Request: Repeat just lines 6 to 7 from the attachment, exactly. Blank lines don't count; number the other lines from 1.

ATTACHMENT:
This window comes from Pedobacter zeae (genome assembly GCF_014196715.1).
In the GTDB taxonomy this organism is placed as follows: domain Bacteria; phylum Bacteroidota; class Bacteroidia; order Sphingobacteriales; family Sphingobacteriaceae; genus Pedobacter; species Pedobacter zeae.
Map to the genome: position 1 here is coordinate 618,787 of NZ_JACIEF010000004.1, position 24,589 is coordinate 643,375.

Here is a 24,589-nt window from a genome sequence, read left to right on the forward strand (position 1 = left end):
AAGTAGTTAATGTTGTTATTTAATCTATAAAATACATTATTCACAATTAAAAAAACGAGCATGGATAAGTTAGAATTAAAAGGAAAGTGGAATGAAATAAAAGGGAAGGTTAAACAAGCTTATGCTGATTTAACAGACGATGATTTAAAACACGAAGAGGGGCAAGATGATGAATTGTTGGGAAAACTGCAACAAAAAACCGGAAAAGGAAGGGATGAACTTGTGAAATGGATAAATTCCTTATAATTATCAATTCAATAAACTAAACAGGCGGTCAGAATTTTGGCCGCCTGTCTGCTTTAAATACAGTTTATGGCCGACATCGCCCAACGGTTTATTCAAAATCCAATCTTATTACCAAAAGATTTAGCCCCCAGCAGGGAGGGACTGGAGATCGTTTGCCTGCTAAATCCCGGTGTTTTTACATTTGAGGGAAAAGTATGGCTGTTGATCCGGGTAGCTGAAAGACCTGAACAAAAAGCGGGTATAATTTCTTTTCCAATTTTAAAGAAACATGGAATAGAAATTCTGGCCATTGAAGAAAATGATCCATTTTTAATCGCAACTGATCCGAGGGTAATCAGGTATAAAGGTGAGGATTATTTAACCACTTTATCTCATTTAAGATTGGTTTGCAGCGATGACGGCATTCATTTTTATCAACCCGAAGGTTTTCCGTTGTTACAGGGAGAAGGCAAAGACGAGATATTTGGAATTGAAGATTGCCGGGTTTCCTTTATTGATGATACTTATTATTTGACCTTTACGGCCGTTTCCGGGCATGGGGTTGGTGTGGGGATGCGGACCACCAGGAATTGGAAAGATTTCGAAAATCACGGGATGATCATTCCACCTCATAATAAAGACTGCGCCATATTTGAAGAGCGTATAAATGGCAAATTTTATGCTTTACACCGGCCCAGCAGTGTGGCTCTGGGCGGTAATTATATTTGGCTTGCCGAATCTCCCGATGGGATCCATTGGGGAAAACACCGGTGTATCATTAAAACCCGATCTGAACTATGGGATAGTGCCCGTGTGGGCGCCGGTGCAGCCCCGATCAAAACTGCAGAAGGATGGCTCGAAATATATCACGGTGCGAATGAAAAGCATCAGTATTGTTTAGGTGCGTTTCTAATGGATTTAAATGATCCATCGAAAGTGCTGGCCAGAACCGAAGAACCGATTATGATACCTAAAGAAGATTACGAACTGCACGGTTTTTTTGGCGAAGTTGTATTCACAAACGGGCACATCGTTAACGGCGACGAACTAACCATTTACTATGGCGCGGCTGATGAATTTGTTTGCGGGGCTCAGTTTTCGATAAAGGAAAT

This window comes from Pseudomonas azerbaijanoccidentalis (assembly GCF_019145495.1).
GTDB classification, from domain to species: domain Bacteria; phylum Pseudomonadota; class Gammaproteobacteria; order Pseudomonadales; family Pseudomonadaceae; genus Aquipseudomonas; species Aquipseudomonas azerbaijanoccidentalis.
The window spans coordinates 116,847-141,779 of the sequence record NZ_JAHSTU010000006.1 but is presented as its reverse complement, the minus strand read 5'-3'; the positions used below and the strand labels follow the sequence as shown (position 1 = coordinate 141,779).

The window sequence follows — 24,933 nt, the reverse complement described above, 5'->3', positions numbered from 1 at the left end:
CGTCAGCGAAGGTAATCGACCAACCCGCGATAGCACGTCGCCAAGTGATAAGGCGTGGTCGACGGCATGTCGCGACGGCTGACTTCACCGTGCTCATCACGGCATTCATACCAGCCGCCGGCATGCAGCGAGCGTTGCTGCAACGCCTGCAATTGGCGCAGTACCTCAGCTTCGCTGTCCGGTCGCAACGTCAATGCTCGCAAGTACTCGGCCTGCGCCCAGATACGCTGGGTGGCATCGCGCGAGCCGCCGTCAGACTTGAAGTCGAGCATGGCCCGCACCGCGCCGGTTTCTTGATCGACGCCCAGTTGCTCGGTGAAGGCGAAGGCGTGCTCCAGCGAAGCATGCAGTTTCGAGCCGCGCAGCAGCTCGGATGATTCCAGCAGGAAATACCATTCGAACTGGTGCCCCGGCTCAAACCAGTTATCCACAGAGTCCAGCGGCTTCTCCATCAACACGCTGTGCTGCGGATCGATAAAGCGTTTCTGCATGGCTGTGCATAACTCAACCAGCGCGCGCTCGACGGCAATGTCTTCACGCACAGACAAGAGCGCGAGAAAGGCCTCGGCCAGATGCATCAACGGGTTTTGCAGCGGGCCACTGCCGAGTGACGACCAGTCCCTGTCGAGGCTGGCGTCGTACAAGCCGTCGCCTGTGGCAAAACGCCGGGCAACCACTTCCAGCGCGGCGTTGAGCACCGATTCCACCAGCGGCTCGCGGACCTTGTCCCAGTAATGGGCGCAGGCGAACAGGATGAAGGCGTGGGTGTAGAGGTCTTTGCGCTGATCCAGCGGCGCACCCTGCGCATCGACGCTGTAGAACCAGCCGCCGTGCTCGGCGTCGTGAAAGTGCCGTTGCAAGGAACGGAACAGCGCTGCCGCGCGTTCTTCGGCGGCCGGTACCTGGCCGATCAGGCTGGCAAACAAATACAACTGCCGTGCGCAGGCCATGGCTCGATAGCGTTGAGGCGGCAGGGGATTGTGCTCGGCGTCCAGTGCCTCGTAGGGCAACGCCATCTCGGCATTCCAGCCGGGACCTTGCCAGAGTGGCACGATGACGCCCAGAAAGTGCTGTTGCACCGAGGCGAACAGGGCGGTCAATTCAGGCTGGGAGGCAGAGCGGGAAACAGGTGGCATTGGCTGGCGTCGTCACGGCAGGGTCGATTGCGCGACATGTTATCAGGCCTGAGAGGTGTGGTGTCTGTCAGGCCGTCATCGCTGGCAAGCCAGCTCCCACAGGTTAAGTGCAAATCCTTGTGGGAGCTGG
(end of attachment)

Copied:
This window comes from Pseudomonas azerbaijanoccidentalis (assembly GCF_019145495.1).
GTDB classification, from domain to species: domain Bacteria; phylum Pseudomonadota; class Gammaproteobacteria; order Pseudomonadales; family Pseudomonadaceae; genus Aquipseudomonas; species Aquipseudomonas azerbaijanoccidentalis.